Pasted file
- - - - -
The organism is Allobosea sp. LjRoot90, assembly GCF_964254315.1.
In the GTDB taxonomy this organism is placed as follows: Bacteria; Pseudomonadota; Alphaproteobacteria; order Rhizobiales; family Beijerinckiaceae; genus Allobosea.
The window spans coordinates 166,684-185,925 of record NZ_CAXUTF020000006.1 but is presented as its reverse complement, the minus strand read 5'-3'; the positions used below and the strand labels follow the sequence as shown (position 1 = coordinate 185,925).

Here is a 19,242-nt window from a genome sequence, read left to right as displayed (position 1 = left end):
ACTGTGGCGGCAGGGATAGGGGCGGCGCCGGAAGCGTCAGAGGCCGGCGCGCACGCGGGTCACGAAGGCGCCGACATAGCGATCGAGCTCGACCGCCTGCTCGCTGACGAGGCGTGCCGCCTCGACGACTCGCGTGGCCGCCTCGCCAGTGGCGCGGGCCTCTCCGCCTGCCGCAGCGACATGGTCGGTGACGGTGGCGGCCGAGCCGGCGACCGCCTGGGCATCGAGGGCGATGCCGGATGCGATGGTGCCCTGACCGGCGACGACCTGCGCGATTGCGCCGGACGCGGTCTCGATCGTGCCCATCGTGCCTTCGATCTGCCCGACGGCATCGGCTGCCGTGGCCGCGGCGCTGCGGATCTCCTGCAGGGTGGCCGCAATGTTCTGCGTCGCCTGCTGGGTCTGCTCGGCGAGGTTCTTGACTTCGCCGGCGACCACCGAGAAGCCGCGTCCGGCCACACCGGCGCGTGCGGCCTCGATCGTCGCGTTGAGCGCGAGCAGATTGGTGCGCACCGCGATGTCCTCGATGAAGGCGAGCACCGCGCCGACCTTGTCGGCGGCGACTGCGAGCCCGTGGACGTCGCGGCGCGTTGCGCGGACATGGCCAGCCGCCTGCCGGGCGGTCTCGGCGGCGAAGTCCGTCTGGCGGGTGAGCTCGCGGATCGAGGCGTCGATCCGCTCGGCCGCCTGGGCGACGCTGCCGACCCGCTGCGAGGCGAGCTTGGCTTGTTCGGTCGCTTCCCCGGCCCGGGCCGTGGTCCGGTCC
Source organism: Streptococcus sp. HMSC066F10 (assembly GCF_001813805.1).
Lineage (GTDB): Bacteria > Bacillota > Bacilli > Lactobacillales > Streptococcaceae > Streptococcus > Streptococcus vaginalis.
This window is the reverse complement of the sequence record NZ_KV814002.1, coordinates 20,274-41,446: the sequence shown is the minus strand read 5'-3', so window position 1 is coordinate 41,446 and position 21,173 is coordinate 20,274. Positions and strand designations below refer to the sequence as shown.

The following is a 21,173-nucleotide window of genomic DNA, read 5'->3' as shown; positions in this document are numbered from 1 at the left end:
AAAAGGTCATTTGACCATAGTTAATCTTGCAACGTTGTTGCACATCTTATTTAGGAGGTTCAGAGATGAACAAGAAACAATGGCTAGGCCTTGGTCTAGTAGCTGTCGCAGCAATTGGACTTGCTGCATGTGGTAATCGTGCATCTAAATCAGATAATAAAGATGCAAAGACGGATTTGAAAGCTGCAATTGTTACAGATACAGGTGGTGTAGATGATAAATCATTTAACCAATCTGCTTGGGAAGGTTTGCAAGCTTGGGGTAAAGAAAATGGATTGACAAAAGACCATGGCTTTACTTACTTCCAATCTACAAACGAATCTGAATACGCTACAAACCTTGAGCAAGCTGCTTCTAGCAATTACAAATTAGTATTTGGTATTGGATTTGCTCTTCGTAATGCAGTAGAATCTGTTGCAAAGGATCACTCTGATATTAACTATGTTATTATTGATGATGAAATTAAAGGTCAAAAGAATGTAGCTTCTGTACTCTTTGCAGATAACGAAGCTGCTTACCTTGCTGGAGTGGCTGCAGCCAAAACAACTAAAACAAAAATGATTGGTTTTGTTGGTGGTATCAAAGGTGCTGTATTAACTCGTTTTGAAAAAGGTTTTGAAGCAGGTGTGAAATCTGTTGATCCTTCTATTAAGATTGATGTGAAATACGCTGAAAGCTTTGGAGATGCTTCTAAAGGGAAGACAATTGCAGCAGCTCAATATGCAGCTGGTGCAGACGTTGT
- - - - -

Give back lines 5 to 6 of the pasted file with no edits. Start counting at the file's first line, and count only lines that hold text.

ACTGTGGCGGCAGGGATAGGGGCGGCGCCGGAAGCGTCAGAGGCCGGCGCGCACGCGGGTCACGAAGGCGCCGACATAGCGATCGAGCTCGACCGCCTGCTCGCTGACGAGGCGTGCCGCCTCGACGACTCGCGTGGCCGCCTCGCCAGTGGCGCGGGCCTCTCCGCCTGCCGCAGCGACATGGTCGGTGACGGTGGCGGCCGAGCCGGCGACCGCCTGGGCATCGAGGGCGATGCCGGATGCGATGGTGCCCTGACCGGCGACGACCTGCGCGATTGCGCCGGACGCGGTCTCGATCGTGCCCATCGTGCCTTCGATCTGCCCGACGGCATCGGCTGCCGTGGCCGCGGCGCTGCGGATCTCCTGCAGGGTGGCCGCAATGTTCTGCGTCGCCTGCTGGGTCTGCTCGGCGAGGTTCTTGACTTCGCCGGCGACCACCGAGAAGCCGCGTCCGGCCACACCGGCGCGTGCGGCCTCGATCGTCGCGTTGAGCGCGAGCAGATTGGTGCGCACCGCGATGTCCTCGATGAAGGCGAGCACCGCGCCGACCTTGTCGGCGGCGACTGCGAGCCCGTGGACGTCGCGGCGCGTTGCGCGGACATGGCCAGCCGCCTGCCGGGCGGTCTCGGCGGCGAAGTCCGTCTGGCGGGTGAGCTCGCGGATCGAGGCGTCGATCCGCTCGGCCGCCTGGGCGACGCTGCCGACCCGCTGCGAGGCGAGCTTGGCTTGTTCGGTCGCTTCCCCGGCCCGGGCCGTGGTCCGGTCC
Source organism: Streptococcus sp. HMSC066F10 (assembly GCF_001813805.1).